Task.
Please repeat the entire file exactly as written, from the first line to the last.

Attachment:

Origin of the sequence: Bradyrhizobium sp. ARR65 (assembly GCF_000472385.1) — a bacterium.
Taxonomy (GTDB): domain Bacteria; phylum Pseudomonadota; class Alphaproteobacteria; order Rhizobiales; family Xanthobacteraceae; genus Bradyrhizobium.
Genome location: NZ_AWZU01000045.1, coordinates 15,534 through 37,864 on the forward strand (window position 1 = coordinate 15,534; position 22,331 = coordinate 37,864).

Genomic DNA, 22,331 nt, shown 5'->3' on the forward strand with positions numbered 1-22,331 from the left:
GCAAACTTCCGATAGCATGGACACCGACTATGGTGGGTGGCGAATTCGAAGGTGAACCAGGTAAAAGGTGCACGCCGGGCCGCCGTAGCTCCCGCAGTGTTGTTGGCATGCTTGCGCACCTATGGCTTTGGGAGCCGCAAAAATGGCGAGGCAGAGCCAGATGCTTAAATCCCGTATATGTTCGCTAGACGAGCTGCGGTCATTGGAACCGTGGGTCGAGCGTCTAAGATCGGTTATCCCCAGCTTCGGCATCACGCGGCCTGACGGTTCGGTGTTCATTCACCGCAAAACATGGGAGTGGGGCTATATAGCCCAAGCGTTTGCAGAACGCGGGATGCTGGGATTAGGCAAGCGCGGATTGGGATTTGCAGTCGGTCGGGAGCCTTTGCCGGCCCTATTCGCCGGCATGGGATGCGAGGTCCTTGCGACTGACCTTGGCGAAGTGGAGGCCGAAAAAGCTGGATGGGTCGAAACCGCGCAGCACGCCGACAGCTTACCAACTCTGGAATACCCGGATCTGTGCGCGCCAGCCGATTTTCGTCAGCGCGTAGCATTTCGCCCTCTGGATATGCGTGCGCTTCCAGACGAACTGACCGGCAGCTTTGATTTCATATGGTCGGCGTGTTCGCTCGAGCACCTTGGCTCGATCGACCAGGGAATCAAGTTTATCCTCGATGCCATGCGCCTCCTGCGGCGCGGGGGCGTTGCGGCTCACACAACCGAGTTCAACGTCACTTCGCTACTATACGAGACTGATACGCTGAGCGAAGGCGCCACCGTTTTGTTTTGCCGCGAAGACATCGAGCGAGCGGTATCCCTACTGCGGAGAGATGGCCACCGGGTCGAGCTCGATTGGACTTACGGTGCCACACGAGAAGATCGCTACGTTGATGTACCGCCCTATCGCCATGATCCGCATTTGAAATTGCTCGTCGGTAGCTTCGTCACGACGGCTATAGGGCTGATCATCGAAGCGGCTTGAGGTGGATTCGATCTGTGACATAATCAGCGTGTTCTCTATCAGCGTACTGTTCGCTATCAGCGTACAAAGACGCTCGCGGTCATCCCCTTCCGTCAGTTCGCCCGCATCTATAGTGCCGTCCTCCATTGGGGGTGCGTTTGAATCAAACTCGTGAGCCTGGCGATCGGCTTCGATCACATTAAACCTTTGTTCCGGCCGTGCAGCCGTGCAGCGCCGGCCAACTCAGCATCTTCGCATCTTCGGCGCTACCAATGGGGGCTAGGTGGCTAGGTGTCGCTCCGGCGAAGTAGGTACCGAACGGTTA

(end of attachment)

Origin of the sequence: Bradyrhizobium sp. ARR65 (assembly GCF_000472385.1) — a bacterium.
Taxonomy (GTDB): domain Bacteria; phylum Pseudomonadota; class Alphaproteobacteria; order Rhizobiales; family Xanthobacteraceae; genus Bradyrhizobium.
Genome location: NZ_AWZU01000045.1, coordinates 15,534 through 37,864 on the forward strand (window position 1 = coordinate 15,534; position 22,331 = coordinate 37,864).

Genomic DNA, 22,331 nt, shown 5'->3' on the forward strand with positions numbered 1-22,331 from the left:
GCAAACTTCCGATAGCATGGACACCGACTATGGTGGGTGGCGAATTCGAAGGTGAACCAGGTAAAAGGTGCACGCCGGGCCGCCGTAGCTCCCGCAGTGTTGTTGGCATGCTTGCGCACCTATGGCTTTGGGAGCCGCAAAAATGGCGAGGCAGAGCCAGATGCTTAAATCCCGTATATGTTCGCTAGACGAGCTGCGGTCATTGGAACCGTGGGTCGAGCGTCTAAGATCGGTTATCCCCAGCTTCGGCATCACGCGGCCTGACGGTTCGGTGTTCATTCACCGCAAAACATGGGAGTGGGGCTATATAGCCCAAGCGTTTGCAGAACGCGGGATGCTGGGATTAGGCAAGCGCGGATTGGGATTTGCAGTCGGTCGGGAGCCTTTGCCGGCCCTATTCGCCGGCATGGGATGCGAGGTCCTTGCGACTGACCTTGGCGAAGTGGAGGCCGAAAAAGCTGGATGGGTCGAAACCGCGCAGCACGCCGACAGCTTACCAACTCTGGAATACCCGGATCTGTGCGCGCCAGCCGATTTTCGTCAGCGCGTAGCATTTCGCCCTCTGGATATGCGTGCGCTTCCAGACGAACTGACCGGCAGCTTTGATTTCATATGGTCGGCGTGTTCGCTCGAGCACCTTGGCTCGATCGACCAGGGAATCAAGTTTATCCTCGATGCCATGCGCCTCCTGCGGCGCGGGGGCGTTGCGGCTCACACAACCGAGTTCAACGTCACTTCGCTACTATACGAGACTGATACGCTGAGCGAAGGCGCCACCGTTTTGTTTTGCCGCGAAGACATCGAGCGAGCGGTATCCCTACTGCGGAGAGATGGCCACCGGGTCGAGCTCGATTGGACTTACGGTGCCACACGAGAAGATCGCTACGTTGATGTACCGCCCTATCGCCATGATCCGCATTTGAAATTGCTCGTCGGTAGCTTCGTCACGACGGCTATAGGGCTGATCATCGAAGCGGCTTGAGGTGGATTCGATCTGTGACATAATCAGCGTGTTCTCTATCAGCGTACTGTTCGCTATCAGCGTACAAAGACGCTCGCGGTCATCCCCTTCCGTCAGTTCGCCCGCATCTATAGTGCCGTCCTCCATTGGGGGTGCGTTTGAATCAAACTCGTGAGCCTGGCGATCGGCTTCGATCACATTAAACCTTTGTTCCGGCCGTGCAGCCGTGCAGCGCCGGCCAACTCAGCATCTTCGCATCTTCGGCGCTACCAATGGGGGCTAGGTGGCTAGGTGTCGCTCCGGCGAAGTAGGTACCGAACGGTTA